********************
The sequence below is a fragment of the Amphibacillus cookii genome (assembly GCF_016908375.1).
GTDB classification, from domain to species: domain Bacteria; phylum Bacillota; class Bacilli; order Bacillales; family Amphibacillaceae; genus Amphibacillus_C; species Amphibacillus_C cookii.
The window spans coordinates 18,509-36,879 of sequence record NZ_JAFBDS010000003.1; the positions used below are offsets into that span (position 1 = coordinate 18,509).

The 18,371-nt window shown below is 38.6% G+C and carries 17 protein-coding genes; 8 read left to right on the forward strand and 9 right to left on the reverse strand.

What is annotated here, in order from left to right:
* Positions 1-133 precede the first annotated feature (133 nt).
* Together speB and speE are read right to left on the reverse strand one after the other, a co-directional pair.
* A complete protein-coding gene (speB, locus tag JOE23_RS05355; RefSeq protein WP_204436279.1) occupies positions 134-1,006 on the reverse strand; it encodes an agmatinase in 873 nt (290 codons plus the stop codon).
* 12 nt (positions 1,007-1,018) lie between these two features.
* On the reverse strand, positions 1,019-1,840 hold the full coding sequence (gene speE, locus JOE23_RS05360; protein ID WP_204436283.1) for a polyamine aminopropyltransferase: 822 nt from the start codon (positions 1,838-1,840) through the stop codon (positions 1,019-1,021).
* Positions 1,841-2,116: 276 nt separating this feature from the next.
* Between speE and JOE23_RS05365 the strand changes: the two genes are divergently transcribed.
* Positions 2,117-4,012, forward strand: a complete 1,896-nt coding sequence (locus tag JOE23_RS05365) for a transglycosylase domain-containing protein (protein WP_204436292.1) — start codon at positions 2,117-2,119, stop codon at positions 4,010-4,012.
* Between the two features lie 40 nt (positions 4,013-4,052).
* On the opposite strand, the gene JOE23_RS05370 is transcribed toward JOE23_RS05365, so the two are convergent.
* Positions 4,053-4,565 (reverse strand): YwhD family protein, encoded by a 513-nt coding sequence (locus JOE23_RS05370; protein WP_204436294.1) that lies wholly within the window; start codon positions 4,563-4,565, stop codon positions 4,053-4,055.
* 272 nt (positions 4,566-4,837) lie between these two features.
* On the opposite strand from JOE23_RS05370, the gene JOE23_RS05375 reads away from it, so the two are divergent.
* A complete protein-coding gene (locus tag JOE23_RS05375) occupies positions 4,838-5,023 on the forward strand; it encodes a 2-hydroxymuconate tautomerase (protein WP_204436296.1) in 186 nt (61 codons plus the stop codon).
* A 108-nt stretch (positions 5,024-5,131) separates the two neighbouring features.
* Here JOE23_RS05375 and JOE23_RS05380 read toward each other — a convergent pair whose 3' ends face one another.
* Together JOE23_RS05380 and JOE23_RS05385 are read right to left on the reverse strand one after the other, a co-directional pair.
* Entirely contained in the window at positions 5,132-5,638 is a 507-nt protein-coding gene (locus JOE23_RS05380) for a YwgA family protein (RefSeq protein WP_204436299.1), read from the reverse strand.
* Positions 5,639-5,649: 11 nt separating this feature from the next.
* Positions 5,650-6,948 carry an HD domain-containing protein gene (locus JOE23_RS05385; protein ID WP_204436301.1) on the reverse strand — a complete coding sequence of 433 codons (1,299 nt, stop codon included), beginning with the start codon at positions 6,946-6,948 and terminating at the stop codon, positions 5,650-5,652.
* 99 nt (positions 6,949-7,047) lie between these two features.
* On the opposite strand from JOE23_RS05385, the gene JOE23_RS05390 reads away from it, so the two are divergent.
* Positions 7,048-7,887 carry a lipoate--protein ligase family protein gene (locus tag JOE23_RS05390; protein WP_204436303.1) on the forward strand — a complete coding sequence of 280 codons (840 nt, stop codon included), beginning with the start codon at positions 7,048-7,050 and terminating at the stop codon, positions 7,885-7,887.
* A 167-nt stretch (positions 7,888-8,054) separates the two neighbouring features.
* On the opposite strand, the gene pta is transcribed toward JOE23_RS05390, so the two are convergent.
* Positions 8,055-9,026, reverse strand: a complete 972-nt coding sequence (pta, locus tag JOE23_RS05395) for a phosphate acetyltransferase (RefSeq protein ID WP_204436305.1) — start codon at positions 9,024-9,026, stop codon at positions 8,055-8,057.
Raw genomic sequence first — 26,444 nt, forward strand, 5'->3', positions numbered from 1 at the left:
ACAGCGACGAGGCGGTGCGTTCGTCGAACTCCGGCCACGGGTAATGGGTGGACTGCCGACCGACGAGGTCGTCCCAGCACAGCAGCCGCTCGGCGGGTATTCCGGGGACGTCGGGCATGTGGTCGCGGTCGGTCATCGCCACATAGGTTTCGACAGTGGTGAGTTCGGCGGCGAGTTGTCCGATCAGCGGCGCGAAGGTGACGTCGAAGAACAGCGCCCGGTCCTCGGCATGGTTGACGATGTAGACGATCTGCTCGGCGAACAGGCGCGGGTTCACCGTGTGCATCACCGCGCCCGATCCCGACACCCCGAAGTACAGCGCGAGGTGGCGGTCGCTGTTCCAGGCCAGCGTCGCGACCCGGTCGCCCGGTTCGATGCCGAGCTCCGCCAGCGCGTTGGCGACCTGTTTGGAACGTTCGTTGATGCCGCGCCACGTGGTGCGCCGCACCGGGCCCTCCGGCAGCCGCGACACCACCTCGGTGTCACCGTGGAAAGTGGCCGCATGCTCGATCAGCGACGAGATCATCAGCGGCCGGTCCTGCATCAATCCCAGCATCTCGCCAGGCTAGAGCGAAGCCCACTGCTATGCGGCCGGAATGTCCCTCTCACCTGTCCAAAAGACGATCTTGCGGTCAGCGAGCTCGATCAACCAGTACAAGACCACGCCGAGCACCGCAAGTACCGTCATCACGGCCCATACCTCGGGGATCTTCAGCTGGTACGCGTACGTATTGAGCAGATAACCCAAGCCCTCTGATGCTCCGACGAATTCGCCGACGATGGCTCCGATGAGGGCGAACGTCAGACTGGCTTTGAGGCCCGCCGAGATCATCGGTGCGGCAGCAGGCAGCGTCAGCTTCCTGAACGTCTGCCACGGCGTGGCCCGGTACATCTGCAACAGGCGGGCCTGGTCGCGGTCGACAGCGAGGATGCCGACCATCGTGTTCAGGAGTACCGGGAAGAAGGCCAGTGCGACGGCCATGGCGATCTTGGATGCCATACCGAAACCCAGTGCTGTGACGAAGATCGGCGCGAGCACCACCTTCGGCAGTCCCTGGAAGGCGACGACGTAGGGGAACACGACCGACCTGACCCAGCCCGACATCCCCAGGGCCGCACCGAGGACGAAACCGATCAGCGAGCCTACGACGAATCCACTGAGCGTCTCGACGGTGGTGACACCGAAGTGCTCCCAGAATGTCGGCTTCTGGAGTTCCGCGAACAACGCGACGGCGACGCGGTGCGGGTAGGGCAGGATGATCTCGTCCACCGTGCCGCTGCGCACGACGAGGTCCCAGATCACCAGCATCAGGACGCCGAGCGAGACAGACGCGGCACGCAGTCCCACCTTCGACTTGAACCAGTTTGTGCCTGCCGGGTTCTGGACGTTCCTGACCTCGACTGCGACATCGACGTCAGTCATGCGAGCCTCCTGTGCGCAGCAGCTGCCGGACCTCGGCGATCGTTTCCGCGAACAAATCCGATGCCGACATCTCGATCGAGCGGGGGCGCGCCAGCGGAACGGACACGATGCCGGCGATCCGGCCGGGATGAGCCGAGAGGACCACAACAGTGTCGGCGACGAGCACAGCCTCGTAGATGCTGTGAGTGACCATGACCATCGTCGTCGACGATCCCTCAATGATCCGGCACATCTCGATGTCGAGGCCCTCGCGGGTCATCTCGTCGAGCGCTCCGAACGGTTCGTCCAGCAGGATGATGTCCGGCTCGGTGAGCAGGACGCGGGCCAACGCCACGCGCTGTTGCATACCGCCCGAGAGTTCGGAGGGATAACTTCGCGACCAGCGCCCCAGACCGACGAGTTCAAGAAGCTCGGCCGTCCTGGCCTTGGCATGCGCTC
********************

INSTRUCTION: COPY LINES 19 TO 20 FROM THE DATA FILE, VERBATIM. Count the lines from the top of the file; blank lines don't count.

* A complete protein-coding gene (locus tag JOE23_RS05375) occupies positions 4,838-5,023 on the forward strand; it encodes a 2-hydroxymuconate tautomerase (protein WP_204436296.1) in 186 nt (61 codons plus the stop codon).
* A 108-nt stretch (positions 5,024-5,131) separates the two neighbouring features.